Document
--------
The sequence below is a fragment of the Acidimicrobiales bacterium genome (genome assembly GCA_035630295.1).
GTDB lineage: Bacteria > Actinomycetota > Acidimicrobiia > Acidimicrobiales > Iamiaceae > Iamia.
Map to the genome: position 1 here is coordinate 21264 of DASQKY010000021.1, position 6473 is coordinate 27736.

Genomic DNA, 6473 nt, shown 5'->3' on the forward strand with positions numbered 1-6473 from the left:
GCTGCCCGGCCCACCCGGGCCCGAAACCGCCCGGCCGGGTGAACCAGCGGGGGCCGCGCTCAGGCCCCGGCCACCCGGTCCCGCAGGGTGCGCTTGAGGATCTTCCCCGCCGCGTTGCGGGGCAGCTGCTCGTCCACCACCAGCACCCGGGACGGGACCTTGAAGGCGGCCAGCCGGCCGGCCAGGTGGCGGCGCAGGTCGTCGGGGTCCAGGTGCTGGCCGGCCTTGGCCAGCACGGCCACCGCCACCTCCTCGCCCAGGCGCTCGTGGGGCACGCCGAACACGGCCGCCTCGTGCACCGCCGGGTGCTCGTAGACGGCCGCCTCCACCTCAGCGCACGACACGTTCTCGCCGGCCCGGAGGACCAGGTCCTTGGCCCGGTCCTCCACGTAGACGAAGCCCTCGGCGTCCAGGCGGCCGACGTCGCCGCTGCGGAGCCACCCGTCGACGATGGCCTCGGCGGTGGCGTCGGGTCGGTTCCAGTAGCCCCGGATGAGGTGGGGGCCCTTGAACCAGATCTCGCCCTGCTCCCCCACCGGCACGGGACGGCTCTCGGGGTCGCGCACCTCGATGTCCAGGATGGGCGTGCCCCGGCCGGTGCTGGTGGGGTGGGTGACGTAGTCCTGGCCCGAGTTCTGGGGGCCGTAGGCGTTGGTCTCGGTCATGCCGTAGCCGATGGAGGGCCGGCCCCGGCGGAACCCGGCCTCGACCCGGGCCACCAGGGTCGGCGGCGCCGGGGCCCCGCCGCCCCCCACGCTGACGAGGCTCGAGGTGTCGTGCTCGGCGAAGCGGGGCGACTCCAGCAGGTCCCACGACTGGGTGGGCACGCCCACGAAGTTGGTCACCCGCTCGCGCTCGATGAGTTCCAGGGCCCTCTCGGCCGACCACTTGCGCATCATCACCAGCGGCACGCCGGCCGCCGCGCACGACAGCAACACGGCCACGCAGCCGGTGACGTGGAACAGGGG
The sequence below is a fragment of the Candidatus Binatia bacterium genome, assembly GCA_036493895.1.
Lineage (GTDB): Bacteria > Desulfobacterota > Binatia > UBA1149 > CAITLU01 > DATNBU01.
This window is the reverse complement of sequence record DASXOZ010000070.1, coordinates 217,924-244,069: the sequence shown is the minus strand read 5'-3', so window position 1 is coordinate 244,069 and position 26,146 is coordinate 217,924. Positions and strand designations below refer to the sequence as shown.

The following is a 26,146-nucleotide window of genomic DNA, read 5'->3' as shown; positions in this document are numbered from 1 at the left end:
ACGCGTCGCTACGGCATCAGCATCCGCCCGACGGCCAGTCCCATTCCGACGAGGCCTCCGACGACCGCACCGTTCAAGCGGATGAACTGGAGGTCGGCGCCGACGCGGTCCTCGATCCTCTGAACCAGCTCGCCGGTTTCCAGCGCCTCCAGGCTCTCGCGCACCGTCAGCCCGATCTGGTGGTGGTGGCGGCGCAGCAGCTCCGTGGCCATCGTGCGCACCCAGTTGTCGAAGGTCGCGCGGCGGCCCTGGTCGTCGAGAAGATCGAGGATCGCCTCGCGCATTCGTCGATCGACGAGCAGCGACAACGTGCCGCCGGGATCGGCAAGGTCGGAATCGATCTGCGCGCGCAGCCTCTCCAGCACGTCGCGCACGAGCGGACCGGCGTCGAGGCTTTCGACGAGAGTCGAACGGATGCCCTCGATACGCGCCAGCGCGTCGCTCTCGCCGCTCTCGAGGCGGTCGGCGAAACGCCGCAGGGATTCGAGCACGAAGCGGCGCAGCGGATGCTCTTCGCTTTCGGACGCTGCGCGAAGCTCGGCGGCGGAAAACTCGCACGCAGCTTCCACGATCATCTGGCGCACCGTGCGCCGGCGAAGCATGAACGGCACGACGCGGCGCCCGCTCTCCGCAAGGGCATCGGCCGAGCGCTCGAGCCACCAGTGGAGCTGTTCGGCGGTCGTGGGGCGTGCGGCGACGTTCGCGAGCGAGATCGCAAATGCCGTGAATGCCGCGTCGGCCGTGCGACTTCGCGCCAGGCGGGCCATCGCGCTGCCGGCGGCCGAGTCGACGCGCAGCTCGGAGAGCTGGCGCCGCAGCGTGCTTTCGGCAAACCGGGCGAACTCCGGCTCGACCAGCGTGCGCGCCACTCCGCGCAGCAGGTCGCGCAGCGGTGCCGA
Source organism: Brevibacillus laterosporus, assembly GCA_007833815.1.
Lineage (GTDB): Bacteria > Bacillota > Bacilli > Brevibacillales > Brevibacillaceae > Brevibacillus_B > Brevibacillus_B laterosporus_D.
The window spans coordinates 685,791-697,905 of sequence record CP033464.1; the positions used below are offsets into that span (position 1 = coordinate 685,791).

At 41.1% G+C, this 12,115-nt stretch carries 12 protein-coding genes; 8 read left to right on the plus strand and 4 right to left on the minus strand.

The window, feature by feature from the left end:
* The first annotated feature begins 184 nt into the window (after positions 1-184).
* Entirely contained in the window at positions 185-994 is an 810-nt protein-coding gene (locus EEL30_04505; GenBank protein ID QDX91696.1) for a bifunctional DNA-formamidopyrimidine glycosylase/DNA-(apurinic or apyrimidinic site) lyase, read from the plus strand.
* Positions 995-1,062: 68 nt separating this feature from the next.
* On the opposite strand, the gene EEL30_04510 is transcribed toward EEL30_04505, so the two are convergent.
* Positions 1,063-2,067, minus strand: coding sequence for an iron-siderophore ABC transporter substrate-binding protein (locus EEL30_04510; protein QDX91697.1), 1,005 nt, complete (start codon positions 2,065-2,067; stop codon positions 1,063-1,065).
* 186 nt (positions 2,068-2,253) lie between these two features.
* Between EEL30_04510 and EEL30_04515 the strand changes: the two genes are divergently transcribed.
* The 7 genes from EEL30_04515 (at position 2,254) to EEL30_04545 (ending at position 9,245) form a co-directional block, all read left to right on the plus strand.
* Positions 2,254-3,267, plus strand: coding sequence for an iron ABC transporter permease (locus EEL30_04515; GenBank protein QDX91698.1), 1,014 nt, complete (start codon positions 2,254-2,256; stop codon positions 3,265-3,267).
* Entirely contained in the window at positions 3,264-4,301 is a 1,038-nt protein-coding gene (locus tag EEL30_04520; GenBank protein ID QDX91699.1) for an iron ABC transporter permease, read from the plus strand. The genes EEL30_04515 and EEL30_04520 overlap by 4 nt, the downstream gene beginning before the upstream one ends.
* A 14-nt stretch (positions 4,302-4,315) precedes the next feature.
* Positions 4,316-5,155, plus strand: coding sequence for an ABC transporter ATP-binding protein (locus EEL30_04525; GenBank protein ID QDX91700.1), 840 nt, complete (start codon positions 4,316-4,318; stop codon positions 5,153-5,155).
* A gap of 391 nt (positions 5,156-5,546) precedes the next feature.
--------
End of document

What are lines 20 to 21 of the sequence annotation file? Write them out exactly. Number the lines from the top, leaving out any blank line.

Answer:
* Positions 1,063-2,067, minus strand: coding sequence for an iron-siderophore ABC transporter substrate-binding protein (locus EEL30_04510; protein QDX91697.1), 1,005 nt, complete (start codon positions 2,065-2,067; stop codon positions 1,063-1,065).
* 186 nt (positions 2,068-2,253) lie between these two features.